Oxford is world-famous for research excellence and home to some of the most talented people from across the globe. Our work helps the lives of millions, solving real-world problems through a huge network of partnerships and collaborations. The breadth and interdisciplinary nature of our research sparks imaginative and inventive insights and solutions.

Research in Westminster: Human Rights law and the treatment of rape victims

Research in Westminster: Human Rights law and the treatment of rape victims

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Professor Liora Lazarus talks about how important it is for researchers of law to influence government policy, and how she has leveraged her own specialism in human rights to the benefit of society.

Fighting Arthritis: the development of anti-TNF therapies

Fighting Arthritis: the development of anti-TNF therapies

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Professor Sir Marc Feldmann and Professor Sir Ravinder Maini talk about how they discovered that blocking a single molecule can improve the quality of life for sufferers of rheumatoid arthritis.

[Oxford Impacts] How people with depression see faces

How people with depression see faces

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Professor Catherine Harmer on how understanding facial recognition can help us find better antidepressants.

Oxford Impacts trailer

Oxford Impacts trailer

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The Oxford Impacts video series celebrates the ways that Oxford University benefits the world of policy, health, business and culture.

Volcano hunting, Italy to Peru

Volcano hunting, Italy to Peru

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Professor David Pyle discusses work understanding the processes that underpin volcanic eruptions: and the devastating effects that volcanic plumes can have.

Turbine blade runner

Turbine blade runner

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Professor Li He on understanding better how turbines function at high temperatures: making jet engines greener, and turbines cheaper to run.

Learning about illness -- using breath

Learning about illness - using breath

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Professor Gus Hancock and colleagues discuss the many things we can learn about the body's health through the breath: and new technologies that can make that process easier.

Nanoparticles in the fight against cancer

Nanoparticles in the fight against cancer

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Professor Peter Dobson and his colleagues discuss the use of nanoparticles to improve cancer treatments.

Peru's Data Collectors

Peru's Data Collectors

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Professor Yadvinder Mahli on work in Peru on the effect of tropical forests on climate change.

Jatropha Curcas in the Global Race for Biofuels

Jatropha Curcas in the Global Race for Biofuels

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Professor Katherine Willis on the global race for biofuels: and Oxford's role in assessing their impact for policymakers.

Delivering drugs better-- using sound

Delivering drugs better - using sound

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Professor Constantin Coussios and colleagues on using ultrasound to deliver drugs much closer to tumors and other targets in the body.

Chemistry in the garden

Chemistry in the garden

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Dr Alison Foster on audio trails in Oxford's botanic gardens, which allow visitors to learn about chemistry in beautiful surroundings.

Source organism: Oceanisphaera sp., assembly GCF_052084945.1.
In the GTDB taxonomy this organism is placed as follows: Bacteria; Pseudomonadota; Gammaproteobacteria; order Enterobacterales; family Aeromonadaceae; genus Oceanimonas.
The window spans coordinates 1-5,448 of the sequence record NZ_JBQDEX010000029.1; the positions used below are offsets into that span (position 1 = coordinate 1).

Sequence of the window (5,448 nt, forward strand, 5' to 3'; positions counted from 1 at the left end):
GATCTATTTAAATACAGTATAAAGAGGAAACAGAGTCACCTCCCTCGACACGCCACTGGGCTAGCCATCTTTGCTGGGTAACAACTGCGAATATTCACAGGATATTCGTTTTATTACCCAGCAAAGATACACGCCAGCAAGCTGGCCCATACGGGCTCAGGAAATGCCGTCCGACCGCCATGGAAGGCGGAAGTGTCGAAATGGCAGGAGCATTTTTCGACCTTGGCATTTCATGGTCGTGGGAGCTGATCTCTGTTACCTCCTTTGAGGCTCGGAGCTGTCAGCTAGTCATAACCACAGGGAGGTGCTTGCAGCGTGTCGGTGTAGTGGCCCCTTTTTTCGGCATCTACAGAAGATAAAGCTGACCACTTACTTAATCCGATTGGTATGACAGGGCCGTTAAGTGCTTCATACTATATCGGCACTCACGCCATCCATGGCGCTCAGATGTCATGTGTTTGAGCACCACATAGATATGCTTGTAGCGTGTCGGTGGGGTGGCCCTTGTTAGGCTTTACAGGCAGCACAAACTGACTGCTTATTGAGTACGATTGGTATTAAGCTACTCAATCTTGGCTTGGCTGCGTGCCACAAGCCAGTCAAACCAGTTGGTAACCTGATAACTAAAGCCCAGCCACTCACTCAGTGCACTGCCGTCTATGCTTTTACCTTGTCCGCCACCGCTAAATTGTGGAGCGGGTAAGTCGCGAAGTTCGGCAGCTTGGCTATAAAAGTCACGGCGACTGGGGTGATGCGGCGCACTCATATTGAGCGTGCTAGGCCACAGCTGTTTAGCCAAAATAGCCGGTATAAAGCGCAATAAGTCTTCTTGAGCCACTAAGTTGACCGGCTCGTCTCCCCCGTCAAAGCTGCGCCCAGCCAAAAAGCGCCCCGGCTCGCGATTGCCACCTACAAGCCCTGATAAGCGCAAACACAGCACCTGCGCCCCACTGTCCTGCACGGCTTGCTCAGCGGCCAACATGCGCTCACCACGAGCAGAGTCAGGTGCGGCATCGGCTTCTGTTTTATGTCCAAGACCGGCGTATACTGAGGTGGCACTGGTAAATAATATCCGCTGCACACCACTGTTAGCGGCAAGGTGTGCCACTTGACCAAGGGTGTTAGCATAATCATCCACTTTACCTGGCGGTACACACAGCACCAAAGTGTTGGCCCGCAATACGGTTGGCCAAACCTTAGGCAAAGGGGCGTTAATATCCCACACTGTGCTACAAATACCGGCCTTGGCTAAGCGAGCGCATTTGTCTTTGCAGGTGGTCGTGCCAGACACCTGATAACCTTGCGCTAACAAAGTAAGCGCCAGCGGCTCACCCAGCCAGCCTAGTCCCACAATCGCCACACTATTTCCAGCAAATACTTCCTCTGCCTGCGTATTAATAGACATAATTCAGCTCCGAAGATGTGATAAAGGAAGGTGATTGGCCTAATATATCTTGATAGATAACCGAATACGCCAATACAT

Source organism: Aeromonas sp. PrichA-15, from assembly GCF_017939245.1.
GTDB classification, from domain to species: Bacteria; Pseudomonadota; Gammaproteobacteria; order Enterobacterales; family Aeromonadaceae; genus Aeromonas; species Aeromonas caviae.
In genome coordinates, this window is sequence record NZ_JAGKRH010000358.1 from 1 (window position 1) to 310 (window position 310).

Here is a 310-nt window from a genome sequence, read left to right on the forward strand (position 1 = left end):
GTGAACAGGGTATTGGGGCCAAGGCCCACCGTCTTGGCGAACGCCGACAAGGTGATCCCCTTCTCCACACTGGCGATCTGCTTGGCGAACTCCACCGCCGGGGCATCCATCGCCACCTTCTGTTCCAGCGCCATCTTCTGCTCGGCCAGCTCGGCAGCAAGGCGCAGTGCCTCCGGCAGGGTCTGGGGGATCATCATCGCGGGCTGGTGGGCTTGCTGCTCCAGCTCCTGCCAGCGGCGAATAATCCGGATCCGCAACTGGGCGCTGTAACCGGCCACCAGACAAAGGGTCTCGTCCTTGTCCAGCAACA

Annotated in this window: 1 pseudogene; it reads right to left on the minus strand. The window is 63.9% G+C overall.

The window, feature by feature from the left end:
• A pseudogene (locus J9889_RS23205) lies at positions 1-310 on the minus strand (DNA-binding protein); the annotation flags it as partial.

Making the Most of Citizen Science

Making the Most of Citizen Science

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What next for citizen science? Professor Steve Roberts on how advanced maths can make the findings of this exciting new field more useful.

Tracking Life 40 Degrees South

Tracking Life 40 Degrees South

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Professor Gideon Henderson and colleagues on on understanding the underpinnings of Life in the Oceans.

The surprising uses of auctions

The surprising uses of auctions

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Professor Paul Klemperer on how auction maths can make markets work better: and how academic research (in this case, on geometry) can be turned immediately into real-world policy.

A computer model of the heart

A computer model of the heart

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Professor David Gavaghan on mathematical models of the heart, and making them work better to allow for predictions of heart function.

Citizen Science translating ancient lives

Citizen Science translating ancient lives

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For more than a century, scholars have worked on the Oxyrhynchus Papyri: a million fragments of documents recovered from Egypt in the early 20th century, containing everything from lost Gospels to ancient tax returns. Led by Dr Dirk Obbink, the Ancient Lives project digitised the fragments, and allowed members of the public to identify the characters they contained.

Sharing the beauty of networks

Sharing the beauty of networks

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Dr Mason Porter discusses the beauty of network maths, and how he and his colleagues have pioneered a programme to teach others about this vital area of mathematical understanding.

The TOBY Trial - cooling babies

The TOBY Trial - cooling babies

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Cooling or 'moderate hypothermia' is used to treat term babies who experienced a lack of oxygen during birth. It has been shown to reduce the risk of death or impairment and is now the treatment recommended by National Institute for Health and Clinical Excellence (NICE).

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